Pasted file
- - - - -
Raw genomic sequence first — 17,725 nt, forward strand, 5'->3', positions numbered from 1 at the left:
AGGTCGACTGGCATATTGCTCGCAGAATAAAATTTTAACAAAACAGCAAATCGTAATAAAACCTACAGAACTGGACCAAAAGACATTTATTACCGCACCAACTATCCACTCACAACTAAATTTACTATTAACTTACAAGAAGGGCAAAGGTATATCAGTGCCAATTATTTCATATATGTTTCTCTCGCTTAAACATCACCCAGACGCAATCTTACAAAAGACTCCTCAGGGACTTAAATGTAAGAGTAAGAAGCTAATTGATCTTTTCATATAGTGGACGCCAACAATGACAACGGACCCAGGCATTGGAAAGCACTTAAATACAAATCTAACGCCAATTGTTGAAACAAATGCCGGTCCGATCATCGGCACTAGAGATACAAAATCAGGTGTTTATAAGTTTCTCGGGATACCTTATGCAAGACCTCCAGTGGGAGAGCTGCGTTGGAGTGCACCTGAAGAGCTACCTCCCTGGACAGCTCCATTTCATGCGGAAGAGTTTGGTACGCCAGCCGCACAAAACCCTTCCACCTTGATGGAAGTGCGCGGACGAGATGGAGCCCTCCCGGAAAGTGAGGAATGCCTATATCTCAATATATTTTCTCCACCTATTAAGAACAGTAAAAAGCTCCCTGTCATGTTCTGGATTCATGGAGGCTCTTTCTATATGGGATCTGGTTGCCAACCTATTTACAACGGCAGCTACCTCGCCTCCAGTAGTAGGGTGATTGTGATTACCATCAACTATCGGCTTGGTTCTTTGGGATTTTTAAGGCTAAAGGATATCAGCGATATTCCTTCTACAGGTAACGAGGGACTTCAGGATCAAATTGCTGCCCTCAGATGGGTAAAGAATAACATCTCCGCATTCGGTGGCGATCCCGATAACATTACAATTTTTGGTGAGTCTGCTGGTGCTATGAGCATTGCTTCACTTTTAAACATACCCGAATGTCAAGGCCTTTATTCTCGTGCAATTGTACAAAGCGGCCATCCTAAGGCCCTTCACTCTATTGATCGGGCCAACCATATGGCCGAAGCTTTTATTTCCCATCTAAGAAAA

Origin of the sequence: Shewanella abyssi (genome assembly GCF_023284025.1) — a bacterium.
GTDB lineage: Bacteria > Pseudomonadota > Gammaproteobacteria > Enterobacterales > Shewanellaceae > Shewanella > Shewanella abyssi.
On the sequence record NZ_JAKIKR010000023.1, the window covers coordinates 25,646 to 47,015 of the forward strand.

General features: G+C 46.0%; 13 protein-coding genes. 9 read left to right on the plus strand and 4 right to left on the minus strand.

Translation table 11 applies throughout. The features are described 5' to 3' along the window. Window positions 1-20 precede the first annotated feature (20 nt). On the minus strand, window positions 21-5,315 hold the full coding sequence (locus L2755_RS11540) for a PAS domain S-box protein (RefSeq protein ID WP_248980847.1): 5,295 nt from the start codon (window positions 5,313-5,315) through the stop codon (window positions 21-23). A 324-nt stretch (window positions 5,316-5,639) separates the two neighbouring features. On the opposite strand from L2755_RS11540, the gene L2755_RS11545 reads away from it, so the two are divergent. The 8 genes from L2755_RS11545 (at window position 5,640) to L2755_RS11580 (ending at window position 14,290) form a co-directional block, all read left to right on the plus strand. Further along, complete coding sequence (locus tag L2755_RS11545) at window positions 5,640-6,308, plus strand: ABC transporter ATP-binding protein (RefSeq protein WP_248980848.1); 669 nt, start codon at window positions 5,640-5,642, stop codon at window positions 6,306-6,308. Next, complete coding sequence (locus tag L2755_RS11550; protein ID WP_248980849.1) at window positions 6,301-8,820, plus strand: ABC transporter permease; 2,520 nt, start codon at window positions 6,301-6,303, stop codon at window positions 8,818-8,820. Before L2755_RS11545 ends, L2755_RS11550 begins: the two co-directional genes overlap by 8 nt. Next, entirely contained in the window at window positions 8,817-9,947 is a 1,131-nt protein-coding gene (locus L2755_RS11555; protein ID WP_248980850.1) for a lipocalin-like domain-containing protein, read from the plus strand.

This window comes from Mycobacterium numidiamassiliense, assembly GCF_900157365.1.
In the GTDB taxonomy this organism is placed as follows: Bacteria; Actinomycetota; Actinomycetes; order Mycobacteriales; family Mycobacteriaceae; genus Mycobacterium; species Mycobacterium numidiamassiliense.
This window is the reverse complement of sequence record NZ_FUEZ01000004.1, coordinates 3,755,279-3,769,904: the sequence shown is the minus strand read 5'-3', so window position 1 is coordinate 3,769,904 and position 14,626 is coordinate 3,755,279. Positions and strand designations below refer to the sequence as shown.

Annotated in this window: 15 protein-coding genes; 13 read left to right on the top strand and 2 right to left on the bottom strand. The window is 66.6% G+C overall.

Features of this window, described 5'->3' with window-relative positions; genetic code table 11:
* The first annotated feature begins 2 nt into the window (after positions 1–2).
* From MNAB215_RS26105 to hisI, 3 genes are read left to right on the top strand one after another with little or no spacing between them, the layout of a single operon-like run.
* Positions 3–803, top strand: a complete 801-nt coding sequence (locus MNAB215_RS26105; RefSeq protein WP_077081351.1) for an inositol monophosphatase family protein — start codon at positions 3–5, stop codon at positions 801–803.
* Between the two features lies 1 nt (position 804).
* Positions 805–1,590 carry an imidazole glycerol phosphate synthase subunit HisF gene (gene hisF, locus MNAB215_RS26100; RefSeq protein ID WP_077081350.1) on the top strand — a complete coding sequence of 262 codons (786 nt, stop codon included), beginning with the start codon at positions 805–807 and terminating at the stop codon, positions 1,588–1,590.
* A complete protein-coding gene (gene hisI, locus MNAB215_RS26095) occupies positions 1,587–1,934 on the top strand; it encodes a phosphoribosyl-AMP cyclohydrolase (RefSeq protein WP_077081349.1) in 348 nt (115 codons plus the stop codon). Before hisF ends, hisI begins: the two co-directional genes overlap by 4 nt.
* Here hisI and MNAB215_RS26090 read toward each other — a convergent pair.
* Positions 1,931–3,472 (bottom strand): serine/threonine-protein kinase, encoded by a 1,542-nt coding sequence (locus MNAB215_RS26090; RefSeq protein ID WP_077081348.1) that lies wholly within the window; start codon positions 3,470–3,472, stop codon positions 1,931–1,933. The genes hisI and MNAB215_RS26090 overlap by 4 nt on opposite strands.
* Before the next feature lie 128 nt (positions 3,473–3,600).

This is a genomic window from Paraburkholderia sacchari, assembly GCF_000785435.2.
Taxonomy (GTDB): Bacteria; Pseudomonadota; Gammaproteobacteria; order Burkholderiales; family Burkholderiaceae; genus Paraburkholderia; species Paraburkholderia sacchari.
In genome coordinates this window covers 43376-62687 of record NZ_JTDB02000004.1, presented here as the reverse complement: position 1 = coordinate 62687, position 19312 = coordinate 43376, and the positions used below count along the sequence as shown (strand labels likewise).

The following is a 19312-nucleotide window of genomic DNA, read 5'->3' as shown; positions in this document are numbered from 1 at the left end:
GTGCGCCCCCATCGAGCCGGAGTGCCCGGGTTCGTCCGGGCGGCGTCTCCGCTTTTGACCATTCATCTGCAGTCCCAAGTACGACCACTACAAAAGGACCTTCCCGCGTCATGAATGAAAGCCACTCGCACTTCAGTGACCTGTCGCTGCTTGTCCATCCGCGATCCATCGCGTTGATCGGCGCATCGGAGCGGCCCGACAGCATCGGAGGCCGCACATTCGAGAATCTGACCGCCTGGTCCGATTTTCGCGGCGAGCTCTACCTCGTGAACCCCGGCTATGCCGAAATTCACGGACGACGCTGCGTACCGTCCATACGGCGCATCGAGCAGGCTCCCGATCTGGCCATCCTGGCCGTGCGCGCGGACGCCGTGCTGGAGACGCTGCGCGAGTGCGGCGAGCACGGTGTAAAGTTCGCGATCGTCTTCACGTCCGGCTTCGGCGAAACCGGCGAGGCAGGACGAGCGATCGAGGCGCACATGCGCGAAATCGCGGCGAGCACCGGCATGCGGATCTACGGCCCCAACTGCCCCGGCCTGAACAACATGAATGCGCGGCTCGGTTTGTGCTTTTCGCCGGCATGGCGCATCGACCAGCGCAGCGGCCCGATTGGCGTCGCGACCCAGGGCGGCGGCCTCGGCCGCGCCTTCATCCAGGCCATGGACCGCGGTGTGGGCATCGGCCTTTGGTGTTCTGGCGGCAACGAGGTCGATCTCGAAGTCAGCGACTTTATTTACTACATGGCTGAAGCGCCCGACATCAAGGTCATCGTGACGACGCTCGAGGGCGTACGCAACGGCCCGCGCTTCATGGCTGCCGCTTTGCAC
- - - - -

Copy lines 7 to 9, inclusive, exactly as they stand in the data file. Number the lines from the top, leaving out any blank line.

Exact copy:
Translation table 11 applies throughout. The features are described 5' to 3' along the window. Window positions 1-20 precede the first annotated feature (20 nt). On the minus strand, window positions 21-5,315 hold the full coding sequence (locus L2755_RS11540) for a PAS domain S-box protein (RefSeq protein ID WP_248980847.1): 5,295 nt from the start codon (window positions 5,313-5,315) through the stop codon (window positions 21-23). A 324-nt stretch (window positions 5,316-5,639) separates the two neighbouring features. On the opposite strand from L2755_RS11540, the gene L2755_RS11545 reads away from it, so the two are divergent. The 8 genes from L2755_RS11545 (at window position 5,640) to L2755_RS11580 (ending at window position 14,290) form a co-directional block, all read left to right on the plus strand. Further along, complete coding sequence (locus tag L2755_RS11545) at window positions 5,640-6,308, plus strand: ABC transporter ATP-binding protein (RefSeq protein WP_248980848.1); 669 nt, start codon at window positions 5,640-5,642, stop codon at window positions 6,306-6,308. Next, complete coding sequence (locus tag L2755_RS11550; protein ID WP_248980849.1) at window positions 6,301-8,820, plus strand: ABC transporter permease; 2,520 nt, start codon at window positions 6,301-6,303, stop codon at window positions 8,818-8,820. Before L2755_RS11545 ends, L2755_RS11550 begins: the two co-directional genes overlap by 8 nt. Next, entirely contained in the window at window positions 8,817-9,947 is a 1,131-nt protein-coding gene (locus L2755_RS11555; protein ID WP_248980850.1) for a lipocalin-like domain-containing protein, read from the plus strand.

This window comes from Mycobacterium numidiamassiliense, assembly GCF_900157365.1.
In the GTDB taxonomy this organism is placed as follows: Bacteria; Actinomycetota; Actinomycetes; order Mycobacteriales; family Mycobacteriaceae; genus Mycobacterium; species Mycobacterium numidiamassiliense.